Thomas Landy will present the 2018 Zahm Lecture, “A Guide to College in 8 Contradictions,” on Wednesday, September 12, at 7:15 p.m. in Buckley Center Auditorium. The talk is sponsored by the Garaventa Center, and is free and open to the public. In his talk Landy asks, at a time when people have extraordinary access to information at their fingertips, and vacillate between polarized, ideological certainties and relativistic uncertainty whether there is any such thing as truth worth seeking, and critics left and right question the value of a university education, what’s a student to do? Landy, who is congenitally wary of canned advice, shares why, from his experience, this a better time to be a learner than you might think. So how do you take advantage of the opportunity?
Landy is director of the McFarland Center for Religion, Ethics and Culture at the College of the Holy Cross. A sociologist by training, he researches Catholic life and practice in all corners of globe, exploring remarkably diverse ways that Catholics practice their faith and see the world. For 25 years he has served as director of Collegium, a faculty development program that helps participants from Catholic colleges and universities to reimagine their vocations and to think about how their work serves their students, their schools, and the world.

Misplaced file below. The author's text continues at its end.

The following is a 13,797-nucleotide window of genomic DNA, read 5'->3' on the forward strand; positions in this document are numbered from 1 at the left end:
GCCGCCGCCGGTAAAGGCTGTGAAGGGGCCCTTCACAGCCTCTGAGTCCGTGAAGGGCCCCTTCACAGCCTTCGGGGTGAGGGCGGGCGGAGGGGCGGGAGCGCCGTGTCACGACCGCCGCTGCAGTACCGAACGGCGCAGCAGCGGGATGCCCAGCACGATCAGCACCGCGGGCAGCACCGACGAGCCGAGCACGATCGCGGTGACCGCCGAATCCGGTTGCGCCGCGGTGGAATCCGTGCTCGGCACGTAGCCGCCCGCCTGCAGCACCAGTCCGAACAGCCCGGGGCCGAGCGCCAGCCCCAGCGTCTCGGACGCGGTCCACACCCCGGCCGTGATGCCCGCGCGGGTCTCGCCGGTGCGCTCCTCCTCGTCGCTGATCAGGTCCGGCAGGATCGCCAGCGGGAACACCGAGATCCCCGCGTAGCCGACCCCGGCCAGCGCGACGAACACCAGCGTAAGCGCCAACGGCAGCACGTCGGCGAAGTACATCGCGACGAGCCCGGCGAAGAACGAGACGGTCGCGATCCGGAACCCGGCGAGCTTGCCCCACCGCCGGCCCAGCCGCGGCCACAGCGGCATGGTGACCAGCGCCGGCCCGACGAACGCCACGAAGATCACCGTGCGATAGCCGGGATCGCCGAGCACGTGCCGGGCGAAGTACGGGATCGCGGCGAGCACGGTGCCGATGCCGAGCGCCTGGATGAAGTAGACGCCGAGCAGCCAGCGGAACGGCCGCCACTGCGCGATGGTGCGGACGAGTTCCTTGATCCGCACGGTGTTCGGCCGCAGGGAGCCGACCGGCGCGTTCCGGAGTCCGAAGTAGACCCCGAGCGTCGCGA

The Zahm Lecture, which serves as the keynote for the academic year, addresses the important issues surrounding American Catholic education and honors Fr. John Zahm, C.S.C., an eminent Holy Cross priest and scientist of the late 19th and early 20th century.